I have a web application I am writing the HTML for. In the app I will be displaying a lot of dates and in HTML5 they added a <time> tag. If I wrap all of my dates and times in the <time> tag what will be the end result for the user? Do any browsers style it different? Are there any screen readers or plugins which will interact with it? I know it is supposed to make the dates easily machine readable, but what is the computer going to do with it? I am not really sure what benefit this will have to the user experience and the usability/accessibility of the site.

UPDATE: I checked gCal and it is not using the <time> tag anywhere. Does this mean it is not worth the time and money making the back-end code automatically wrap all dates/time in this tag?

1 Answer 1


The time element is a machine-readable element. So it is mainly used to help out the computer not the user directly.


The element in HTML represents a machine-readable date, time, or duration. It can be useful for creating event scheduling, archiving, and other time-based functions.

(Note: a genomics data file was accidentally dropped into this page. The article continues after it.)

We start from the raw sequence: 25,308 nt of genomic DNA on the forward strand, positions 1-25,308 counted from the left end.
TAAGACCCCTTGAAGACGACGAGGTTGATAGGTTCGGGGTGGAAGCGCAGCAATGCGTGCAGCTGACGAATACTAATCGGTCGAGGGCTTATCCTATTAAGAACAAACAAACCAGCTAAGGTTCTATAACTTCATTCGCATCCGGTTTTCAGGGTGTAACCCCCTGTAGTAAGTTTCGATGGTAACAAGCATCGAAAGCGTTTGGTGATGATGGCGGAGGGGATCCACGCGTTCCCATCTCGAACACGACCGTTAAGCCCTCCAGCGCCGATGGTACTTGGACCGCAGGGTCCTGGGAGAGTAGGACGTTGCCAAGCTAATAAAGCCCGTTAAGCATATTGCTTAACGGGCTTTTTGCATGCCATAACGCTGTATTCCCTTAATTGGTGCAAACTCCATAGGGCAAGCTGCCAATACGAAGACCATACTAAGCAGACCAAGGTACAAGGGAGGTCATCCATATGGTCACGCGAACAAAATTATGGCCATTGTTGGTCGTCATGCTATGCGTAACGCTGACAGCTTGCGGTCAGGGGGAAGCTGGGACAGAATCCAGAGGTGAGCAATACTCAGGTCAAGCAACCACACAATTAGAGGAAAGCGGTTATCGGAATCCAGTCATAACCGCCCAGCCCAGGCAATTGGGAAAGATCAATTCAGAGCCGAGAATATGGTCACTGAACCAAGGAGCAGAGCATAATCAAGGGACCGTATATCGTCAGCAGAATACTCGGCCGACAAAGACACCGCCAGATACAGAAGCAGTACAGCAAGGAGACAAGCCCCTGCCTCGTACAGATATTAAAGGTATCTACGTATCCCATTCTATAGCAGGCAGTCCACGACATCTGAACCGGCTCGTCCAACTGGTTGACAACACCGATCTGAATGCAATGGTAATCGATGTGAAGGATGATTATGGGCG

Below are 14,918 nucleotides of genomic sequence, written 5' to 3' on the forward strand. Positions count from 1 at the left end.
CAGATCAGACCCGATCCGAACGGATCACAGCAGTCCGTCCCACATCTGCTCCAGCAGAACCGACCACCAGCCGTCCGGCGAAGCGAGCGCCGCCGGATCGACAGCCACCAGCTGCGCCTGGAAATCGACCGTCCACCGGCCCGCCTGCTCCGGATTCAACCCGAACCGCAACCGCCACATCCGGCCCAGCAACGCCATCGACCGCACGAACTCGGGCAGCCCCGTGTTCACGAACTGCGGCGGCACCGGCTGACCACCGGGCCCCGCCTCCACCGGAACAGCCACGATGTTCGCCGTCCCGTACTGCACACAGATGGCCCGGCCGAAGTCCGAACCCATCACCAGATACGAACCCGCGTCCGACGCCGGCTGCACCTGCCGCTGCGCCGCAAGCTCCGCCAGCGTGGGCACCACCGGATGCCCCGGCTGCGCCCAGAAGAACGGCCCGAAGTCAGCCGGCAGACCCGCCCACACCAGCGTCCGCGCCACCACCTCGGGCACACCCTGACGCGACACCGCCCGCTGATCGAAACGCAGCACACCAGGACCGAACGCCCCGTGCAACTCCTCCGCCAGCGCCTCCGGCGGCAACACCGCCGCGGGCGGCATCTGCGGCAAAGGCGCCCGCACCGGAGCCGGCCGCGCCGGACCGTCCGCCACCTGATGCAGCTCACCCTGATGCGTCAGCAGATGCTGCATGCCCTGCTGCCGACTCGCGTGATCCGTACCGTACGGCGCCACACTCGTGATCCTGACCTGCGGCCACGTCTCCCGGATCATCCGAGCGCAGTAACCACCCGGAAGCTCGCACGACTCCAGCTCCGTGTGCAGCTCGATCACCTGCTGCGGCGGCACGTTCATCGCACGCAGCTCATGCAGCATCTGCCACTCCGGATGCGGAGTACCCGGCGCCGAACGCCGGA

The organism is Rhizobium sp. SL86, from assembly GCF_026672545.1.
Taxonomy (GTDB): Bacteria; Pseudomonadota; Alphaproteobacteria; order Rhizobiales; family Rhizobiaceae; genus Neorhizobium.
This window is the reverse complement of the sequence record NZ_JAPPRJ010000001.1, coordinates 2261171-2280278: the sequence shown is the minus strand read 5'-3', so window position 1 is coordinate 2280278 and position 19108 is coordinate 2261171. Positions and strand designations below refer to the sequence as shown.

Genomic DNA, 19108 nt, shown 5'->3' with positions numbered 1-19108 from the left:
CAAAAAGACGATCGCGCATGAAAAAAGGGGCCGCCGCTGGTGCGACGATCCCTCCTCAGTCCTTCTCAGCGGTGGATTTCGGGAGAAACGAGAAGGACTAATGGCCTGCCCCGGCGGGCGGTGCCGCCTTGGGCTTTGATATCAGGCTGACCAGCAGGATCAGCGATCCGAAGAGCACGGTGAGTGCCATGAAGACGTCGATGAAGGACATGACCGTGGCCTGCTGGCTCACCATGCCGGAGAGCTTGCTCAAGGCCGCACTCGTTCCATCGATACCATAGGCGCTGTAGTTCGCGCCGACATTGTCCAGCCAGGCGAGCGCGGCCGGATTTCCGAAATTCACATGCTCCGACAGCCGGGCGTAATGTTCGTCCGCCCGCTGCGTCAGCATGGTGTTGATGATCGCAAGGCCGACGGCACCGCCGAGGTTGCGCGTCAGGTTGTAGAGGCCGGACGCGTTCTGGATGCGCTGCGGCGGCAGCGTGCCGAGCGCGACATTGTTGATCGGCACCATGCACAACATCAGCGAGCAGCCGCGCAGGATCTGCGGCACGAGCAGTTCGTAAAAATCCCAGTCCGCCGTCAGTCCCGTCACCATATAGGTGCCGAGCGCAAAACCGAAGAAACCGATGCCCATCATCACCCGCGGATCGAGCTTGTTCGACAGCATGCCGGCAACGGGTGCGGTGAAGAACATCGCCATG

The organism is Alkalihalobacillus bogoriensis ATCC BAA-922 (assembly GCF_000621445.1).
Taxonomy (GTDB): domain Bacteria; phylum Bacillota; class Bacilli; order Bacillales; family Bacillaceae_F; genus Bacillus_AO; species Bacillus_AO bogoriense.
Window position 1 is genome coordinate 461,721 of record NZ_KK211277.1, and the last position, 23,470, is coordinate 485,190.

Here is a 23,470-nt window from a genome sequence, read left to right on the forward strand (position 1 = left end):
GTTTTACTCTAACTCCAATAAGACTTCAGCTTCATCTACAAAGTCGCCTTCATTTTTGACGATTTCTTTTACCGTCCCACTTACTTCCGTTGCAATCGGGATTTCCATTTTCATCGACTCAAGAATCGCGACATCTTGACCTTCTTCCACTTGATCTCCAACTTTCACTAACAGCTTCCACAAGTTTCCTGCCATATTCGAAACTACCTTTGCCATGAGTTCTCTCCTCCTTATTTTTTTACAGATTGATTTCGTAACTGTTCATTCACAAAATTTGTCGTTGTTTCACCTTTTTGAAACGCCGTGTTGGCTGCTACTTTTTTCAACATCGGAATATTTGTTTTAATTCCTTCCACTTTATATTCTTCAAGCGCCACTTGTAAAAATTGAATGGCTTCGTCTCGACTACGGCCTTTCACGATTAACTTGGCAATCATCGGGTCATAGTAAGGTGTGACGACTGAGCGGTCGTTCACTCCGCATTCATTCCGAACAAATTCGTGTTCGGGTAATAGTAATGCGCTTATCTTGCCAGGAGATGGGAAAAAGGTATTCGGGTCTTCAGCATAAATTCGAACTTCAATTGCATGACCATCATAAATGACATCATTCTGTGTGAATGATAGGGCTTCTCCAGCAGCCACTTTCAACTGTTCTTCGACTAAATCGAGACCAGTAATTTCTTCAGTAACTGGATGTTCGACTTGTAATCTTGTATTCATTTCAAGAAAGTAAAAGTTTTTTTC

The uses of unambiguous dates in web pages aren’t hard to imagine. A browser could offer to add events to a user’s calendar. A Thai-localised browser could offer to transform Gregorian dates into Thai Buddhist era dates. A Japanese browser could localise 16:00 to "16:00時". Content aggregators can produce visual timelines of events.

Search engines can produce smarter search results. ...

  • exactly. Also, to add to the answer since it's part of the question, it doesn't render differently (so the user won't notice anyhting), BUT you can make it render as you wish by simply styling the time tag, so it's a semantic way to modify styles as well
    – Devin
    Jun 30, 2016 at 18:22
  • @Devin I wanted to say something like that but then I wondered if this tag is what highlights/"makes into links" times and dates on mobile phones, hence making it display a bit differently. Like this
    – DasBeasto
    Jun 30, 2016 at 18:29
  • not necessarily. I have seen this behavior even without the ´time´ tag, so mobile browsers tend to detect it in some way. However, it's true that having the tag would allow you to style as you wish rather than leaving to pure browser rendering.
    – Devin
    Jun 30, 2016 at 18:37
  • In the answer above it talk about what a browser could do. Is there any concrete evidence that the browser or search engines actually do anything with it? I know I could style it but I could do the same thing with a class.
    – Eric
    Jun 30, 2016 at 18:42
  • 1
    Another example usage is that is helps scrapers like my article reading extension to find the correct date Jun 30, 2016 at 21:32

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